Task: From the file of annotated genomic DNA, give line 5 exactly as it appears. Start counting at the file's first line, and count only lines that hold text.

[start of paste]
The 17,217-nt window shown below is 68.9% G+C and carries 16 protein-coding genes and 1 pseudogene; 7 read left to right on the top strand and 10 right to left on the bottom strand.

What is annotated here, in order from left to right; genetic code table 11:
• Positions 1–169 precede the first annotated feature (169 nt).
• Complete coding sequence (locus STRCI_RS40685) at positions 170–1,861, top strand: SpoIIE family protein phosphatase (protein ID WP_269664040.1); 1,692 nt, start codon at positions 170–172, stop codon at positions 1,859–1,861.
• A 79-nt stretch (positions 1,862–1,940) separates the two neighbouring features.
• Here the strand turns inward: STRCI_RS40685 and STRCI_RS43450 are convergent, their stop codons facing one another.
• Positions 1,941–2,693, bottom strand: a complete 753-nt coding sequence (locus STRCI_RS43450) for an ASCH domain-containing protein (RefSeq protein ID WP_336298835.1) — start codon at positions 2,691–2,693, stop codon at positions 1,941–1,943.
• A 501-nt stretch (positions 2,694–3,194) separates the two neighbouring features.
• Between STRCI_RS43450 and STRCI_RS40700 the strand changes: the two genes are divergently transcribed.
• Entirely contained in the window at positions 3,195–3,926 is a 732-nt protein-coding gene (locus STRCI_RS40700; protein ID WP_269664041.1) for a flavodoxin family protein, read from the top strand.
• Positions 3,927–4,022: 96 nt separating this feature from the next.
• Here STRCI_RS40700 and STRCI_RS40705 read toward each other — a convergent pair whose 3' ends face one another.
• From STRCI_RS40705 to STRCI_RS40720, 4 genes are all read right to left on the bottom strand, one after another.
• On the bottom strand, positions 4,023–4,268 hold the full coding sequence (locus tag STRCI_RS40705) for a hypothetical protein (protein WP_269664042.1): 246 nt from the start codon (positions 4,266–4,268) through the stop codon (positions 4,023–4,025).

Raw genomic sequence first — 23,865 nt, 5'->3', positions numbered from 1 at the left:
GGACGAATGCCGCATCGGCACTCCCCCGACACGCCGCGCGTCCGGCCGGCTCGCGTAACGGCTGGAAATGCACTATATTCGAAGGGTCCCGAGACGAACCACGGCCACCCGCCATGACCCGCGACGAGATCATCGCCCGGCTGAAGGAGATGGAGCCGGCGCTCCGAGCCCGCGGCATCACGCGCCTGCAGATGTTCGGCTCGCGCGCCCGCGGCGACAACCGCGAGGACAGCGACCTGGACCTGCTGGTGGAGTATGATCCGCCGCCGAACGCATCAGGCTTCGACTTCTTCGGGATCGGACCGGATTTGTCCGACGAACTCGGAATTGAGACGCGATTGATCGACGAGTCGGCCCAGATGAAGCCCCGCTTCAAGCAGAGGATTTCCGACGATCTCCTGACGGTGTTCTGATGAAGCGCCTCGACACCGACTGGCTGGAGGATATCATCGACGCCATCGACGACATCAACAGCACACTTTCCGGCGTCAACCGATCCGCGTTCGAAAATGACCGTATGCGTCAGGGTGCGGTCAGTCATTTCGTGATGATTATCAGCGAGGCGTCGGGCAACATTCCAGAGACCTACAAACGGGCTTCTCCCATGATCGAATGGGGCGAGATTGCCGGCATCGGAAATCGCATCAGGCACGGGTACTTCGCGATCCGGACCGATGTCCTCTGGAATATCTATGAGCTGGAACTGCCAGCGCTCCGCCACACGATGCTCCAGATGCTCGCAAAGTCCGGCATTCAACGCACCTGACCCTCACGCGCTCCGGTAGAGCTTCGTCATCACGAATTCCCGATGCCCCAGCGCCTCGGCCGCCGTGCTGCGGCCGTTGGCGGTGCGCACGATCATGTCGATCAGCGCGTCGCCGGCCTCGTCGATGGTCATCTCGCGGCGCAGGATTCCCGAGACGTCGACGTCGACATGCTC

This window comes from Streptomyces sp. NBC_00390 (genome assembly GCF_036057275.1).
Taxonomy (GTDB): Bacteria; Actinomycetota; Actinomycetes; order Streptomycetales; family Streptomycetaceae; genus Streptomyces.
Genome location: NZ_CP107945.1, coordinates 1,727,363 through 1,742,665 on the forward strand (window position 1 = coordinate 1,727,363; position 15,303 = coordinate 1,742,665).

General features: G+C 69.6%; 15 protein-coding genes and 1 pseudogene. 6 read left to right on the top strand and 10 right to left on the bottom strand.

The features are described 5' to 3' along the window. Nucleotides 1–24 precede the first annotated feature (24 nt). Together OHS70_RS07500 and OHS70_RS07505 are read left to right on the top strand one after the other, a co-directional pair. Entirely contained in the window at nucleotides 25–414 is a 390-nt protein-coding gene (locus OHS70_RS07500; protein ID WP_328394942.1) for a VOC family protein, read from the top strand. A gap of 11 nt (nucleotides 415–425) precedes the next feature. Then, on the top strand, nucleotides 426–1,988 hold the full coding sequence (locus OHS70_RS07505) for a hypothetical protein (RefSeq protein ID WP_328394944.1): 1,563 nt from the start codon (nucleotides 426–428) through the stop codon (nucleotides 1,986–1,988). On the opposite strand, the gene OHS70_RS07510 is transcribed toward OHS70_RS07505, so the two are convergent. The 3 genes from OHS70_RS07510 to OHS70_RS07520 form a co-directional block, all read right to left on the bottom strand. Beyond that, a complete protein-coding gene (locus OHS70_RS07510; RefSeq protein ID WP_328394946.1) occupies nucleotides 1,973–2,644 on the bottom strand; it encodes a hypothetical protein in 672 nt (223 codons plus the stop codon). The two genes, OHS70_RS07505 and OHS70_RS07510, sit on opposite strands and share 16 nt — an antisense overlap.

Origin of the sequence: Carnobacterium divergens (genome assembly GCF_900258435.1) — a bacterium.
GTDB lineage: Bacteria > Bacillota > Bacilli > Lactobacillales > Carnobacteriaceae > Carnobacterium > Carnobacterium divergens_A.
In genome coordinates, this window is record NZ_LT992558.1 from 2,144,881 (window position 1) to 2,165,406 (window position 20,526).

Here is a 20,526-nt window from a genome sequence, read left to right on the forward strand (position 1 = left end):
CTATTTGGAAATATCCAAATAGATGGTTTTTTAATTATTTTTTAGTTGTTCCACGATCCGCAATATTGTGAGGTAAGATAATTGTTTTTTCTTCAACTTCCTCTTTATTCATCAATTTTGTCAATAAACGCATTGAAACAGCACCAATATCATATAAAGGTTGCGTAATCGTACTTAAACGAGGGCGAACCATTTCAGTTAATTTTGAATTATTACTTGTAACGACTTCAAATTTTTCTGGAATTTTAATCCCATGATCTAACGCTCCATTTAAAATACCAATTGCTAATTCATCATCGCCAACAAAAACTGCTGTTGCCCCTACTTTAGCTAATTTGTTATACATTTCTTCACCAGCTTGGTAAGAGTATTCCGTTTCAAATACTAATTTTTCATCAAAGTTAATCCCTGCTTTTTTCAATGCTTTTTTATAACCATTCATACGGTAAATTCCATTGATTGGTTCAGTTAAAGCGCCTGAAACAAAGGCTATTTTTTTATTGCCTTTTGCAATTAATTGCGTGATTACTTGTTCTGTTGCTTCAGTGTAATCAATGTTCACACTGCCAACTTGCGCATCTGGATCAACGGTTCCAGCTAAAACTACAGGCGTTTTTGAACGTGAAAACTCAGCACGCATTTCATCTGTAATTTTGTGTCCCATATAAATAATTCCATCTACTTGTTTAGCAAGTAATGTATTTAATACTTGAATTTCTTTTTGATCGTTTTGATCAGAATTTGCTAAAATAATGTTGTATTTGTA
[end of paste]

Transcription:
• A 79-nt stretch (positions 1,862–1,940) separates the two neighbouring features.